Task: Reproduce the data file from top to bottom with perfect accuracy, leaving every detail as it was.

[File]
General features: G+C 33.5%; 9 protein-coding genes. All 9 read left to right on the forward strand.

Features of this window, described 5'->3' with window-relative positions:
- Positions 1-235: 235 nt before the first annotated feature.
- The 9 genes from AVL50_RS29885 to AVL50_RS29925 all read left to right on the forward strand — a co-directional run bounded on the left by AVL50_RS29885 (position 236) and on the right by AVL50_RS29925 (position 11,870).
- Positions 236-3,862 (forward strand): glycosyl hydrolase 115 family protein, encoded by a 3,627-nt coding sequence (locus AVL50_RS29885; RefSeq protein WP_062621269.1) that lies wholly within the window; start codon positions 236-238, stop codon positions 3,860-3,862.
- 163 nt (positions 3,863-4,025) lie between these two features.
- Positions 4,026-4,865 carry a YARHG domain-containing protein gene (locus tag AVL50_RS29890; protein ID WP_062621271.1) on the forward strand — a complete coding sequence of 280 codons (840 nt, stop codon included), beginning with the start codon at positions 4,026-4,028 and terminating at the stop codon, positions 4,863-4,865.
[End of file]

General features: G+C 33.5%; 9 protein-coding genes. All 9 read left to right on the forward strand.

Features of this window, described 5'->3' with window-relative positions:
- Positions 1-235: 235 nt before the first annotated feature.
- The 9 genes from AVL50_RS29885 to AVL50_RS29925 all read left to right on the forward strand — a co-directional run bounded on the left by AVL50_RS29885 (position 236) and on the right by AVL50_RS29925 (position 11,870).
- Positions 236-3,862 (forward strand): glycosyl hydrolase 115 family protein, encoded by a 3,627-nt coding sequence (locus AVL50_RS29885; RefSeq protein WP_062621269.1) that lies wholly within the window; start codon positions 236-238, stop codon positions 3,860-3,862.
- 163 nt (positions 3,863-4,025) lie between these two features.
- Positions 4,026-4,865 carry a YARHG domain-containing protein gene (locus tag AVL50_RS29890; protein ID WP_062621271.1) on the forward strand — a complete coding sequence of 280 codons (840 nt, stop codon included), beginning with the start codon at positions 4,026-4,028 and terminating at the stop codon, positions 4,863-4,865.